The Essence of Rome: A Tale of Three Cities
by Christopher Morrissey
Leo Strauss liked to call to our attention the creative tension between Athens and Jerusalem. With Remi Brague, I would like to refocus our attention onto the apparentmediation of this creative tension that was accomplished by Rome.
Now, I say that this accomplishment occurred by the apparent mediation of Rome, only to nod to common opinion: namely, the undeniably historical view that Rome has somehow mediated and “linked up” Athens and Jerusalem for us in Western culture. But Brague asks us to consider something additional. For me, it is the pertinent causal question: Why are there two sources for Western culture?
Why did Rome not feel the need to annihilate, or assimilate, one or the other—or both? Brague’s answer is striking. He says that Europe’s Romanity, what drives its enduring capacity for rebirth, is the Christian religion. As Christopher Dawson knew, religion is the key to history. The Christian religion is the key to understanding European history. Christianity does not annihilate or assimilate the Old Covenant; it stands in a unique religious relation of secondarity or derivativeness. Europe’s essence, its secondarity or derivativeness, mirrors this relation between Christianity and the Old Covenant.
Christianity stands in a relation of religious secondarity to Jerusalem. The Roman Empire stood in a unique relation of cultural secondarity to Greece, which it took as a cultural model because it acknowledged Greece as superior in arts and letters. So when religion met culture in the way Christianity came to Rome, this religious model of secondarity could now turbocharge the Roman cultural model such that the dynamic European way, of being willing to come second in relation to a previous culture, could be unleashed—a dynamism unparalleled in history.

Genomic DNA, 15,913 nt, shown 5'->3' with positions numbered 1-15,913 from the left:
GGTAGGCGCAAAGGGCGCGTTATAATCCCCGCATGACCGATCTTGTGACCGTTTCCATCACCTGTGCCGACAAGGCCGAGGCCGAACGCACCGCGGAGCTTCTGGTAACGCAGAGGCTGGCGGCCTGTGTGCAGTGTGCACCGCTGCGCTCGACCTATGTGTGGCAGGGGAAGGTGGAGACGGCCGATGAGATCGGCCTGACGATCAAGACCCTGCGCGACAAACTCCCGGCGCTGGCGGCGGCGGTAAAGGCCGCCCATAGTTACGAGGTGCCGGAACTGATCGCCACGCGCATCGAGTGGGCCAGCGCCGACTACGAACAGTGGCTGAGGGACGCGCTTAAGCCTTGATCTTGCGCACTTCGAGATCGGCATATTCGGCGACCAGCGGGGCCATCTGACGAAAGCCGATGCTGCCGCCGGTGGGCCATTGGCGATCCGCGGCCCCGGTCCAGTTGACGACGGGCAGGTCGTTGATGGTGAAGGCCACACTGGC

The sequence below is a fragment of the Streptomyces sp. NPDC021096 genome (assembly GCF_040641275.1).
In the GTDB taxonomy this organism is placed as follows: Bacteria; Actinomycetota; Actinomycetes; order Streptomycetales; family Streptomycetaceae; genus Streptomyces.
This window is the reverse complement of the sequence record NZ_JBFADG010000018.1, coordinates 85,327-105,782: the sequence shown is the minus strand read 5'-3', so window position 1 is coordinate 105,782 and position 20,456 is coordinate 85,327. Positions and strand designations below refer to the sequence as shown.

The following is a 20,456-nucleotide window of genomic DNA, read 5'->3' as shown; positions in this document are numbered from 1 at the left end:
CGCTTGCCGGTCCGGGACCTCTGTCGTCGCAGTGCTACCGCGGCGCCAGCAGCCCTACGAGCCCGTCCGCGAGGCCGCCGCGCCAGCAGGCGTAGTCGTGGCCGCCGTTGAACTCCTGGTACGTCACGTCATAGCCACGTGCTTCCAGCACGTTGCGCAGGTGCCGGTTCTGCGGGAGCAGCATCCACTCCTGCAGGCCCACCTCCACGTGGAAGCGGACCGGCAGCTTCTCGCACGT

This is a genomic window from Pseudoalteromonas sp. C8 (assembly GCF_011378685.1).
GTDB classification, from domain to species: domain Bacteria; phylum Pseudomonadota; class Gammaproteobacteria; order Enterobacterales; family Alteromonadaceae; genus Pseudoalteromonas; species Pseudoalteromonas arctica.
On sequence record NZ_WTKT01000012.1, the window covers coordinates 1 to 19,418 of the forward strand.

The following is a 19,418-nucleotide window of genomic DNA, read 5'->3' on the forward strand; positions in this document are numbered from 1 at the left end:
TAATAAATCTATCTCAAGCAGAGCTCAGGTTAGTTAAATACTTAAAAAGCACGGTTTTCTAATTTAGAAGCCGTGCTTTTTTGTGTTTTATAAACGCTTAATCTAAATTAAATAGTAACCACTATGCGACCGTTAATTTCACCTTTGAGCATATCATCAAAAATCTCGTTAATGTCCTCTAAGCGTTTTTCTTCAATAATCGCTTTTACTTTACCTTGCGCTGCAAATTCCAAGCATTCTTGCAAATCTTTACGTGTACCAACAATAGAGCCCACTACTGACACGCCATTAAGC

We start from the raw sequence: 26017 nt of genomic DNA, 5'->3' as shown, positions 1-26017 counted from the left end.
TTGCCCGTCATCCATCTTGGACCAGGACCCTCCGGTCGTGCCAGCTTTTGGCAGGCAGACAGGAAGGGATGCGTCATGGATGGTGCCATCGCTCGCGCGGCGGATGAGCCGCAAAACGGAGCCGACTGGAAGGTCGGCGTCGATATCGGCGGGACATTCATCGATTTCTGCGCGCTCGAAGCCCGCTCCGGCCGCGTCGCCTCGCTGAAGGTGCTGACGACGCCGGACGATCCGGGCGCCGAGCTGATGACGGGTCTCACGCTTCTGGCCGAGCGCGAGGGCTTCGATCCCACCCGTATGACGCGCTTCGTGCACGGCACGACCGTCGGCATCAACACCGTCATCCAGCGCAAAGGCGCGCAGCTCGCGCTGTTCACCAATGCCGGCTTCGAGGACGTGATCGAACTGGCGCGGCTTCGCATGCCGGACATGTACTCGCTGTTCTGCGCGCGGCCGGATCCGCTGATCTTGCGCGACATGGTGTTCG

But the objections to this theory of history come easily. It sounds too much like simply cheering the home team, does it not? In a word, this is precisely the academic aversion to Dawson and his emphasis on the Christian religion as the key to understanding the dynamics of history: viz., the aversion to ‘Eurocentrism.’
But: “‘Eurocentrism’ is a misnomer. Worse: it is the contrary of truth”; as Brague says, “no culture was ever so little centered on itself and so interested in the other ones as Europe.”
In the name of multiculturalism, the key question is suppressed. What accounts for the unique dynamism of “Rome,” that is, for Europe’s willingness “to come in second” to two other cities (Athens and Jerusalem)? Notice how quickly the rejections come—what about imperialism? colonialism? everything else nasty?—in order to show that this Europe, and its apparent Romanity, has aggressively placed itself first, as second to none.
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